The Effects Of Formative Assessment Education Essay

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While the research presented above seems to indicate that the use of assessment for learning may have significant impact on learning, it is important to note that alternative reviews find very different effect sizes for the benefits of this type of assessment. Kluger and DeNisi (1996) found an average effect size of 0.41 for feedback interventions, while Black and Wiliam (1998a and 1998b) estimated that the effects of formative assessment were around 0.4-0.7 standard deviations. Shute (2008) suggested a similar range (0.4-0.8) but Hattie and Timperley (2007) proposed an average effect size of 0.96 standard deviations for the effect of formative assessment. On the other hand, in a classroom setting, carried out over a year, with ordinary teachers, Wiliam, Lee, Harrison, and Black (2004) found that a range of assessment for learning strategies introduced by teachers had an effect size of 0.32 standard deviations. This is indeed a significant effect, equated by the authors as being equivalent to an increase of the rate of student learning of 70%, but this still only represents one third of the size of effects found in the research by Hattie and Timperley.

This variability is in no doubt partly due to the differences in measuring the results of formative assessment in the various studies and reviews, and also by external influences, such as the variations in the populations that they researched. Many studies included in reviews of research are conducted on sub-populations that are not representative of the whole population. For example, if an effect size is calculated in a study of different interventions for students with special educational needs, then that effect size would not be able to be generalised to the whole population - where the population is more variable. This could cause a positive or negative skewing of the results encountered by the researchers.

However, it is entirely possible, and indeed likely, that a substantial part of the variation in findings and effect sizes is caused by differences in how the ideas of formative assessment or assessment for learning were operationalised. As Bennett (2009) points out, in an important critical review of the field, one cannot be sure about the effects of such changes in practice unless one has an adequate definition of what the terms formative assessment and assessment for learning actually mean, and a close reading of the definitions that are provided suggests that there is no clear consensus about the meanings of the terms formative assessment and assessment for learning.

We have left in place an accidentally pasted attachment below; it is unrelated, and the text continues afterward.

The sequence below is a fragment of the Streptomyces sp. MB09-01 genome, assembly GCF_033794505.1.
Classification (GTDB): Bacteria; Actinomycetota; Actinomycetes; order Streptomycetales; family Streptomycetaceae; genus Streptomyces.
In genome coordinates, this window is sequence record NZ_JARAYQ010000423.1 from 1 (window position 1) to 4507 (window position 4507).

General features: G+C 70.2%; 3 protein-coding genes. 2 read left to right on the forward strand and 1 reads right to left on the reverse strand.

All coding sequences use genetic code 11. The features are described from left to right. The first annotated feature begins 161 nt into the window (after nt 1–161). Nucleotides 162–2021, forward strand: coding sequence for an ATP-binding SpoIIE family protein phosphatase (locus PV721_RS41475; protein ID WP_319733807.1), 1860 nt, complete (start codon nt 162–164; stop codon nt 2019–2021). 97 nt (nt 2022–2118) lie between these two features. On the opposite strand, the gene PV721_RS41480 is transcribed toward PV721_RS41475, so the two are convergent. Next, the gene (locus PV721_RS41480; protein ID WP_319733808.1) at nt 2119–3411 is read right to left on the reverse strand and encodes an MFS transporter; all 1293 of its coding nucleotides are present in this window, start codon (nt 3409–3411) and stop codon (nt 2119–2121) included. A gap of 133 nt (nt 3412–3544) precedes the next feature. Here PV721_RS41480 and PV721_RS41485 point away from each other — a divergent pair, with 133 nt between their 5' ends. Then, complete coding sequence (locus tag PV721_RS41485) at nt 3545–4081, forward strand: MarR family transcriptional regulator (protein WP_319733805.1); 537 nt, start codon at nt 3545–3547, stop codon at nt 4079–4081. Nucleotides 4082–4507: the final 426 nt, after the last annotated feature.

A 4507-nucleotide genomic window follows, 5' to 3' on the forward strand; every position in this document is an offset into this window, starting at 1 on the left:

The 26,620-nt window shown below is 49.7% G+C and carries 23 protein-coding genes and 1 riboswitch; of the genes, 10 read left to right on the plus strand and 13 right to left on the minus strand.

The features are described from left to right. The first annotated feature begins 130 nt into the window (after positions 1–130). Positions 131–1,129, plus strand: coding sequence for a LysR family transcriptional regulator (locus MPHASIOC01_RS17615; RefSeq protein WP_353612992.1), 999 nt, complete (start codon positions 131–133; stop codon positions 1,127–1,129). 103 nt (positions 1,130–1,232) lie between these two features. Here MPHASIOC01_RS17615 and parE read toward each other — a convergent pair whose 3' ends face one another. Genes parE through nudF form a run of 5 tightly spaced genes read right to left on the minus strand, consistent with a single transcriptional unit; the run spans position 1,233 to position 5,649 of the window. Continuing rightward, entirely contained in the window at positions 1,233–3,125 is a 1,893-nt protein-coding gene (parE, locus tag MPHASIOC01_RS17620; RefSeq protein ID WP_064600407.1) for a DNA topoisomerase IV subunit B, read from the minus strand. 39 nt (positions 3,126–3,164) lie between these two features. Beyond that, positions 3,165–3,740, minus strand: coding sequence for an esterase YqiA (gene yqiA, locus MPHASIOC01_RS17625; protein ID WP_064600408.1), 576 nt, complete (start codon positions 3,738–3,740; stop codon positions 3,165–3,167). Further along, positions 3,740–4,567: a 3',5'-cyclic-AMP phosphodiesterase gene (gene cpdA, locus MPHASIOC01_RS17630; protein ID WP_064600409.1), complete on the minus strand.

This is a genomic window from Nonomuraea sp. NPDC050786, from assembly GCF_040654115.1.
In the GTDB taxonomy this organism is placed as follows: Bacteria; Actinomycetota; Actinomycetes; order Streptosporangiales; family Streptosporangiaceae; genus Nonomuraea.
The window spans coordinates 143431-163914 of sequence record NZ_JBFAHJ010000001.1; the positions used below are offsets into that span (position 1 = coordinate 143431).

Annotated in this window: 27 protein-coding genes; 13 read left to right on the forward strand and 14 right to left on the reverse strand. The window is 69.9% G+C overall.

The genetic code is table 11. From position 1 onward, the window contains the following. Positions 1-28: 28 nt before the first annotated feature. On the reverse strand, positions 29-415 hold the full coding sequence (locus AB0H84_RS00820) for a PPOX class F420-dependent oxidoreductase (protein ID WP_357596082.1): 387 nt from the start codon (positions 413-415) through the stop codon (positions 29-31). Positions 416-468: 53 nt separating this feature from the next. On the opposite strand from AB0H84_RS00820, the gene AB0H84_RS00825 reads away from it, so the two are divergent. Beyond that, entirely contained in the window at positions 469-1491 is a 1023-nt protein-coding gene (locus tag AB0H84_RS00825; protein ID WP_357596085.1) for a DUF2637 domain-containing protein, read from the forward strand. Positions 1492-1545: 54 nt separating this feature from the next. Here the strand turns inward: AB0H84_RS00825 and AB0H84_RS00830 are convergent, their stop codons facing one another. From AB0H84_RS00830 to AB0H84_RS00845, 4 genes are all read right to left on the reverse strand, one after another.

7. Discussion

All of the studies reviewed showed that innovations that include strengthening the practice of formative assessment produce significant, and often substantial, learning gains. The studies ranged over ages, schools, subjects and countries. The mean effect sizes for most of these studies were between 0.4 and 0.7. This shows that truly significant improvements could be made in educational attainment if formative assessment strategies were implemented effectively and consistently in schools. The following examples illustrate some practical consequences of such large gains:

• An effect size of 0.4 would mean that the average (i.e. at the 50th percentile) pupil involved in an innovation would move up to the same achievement as a pupil at the 35th percentile (i.e. almost in the top third) of those not involved.

• A gain of effect size 0.5 would improve performances of students in GCSE by at least one grade.

• A gain of effect size 0.7, if realized in international comparative studies in mathematics (TIMSS; Beaton et al. 1996), would raise England from the middle of the forty-one countries involved into the top five.

Black & Wiliam (1998a)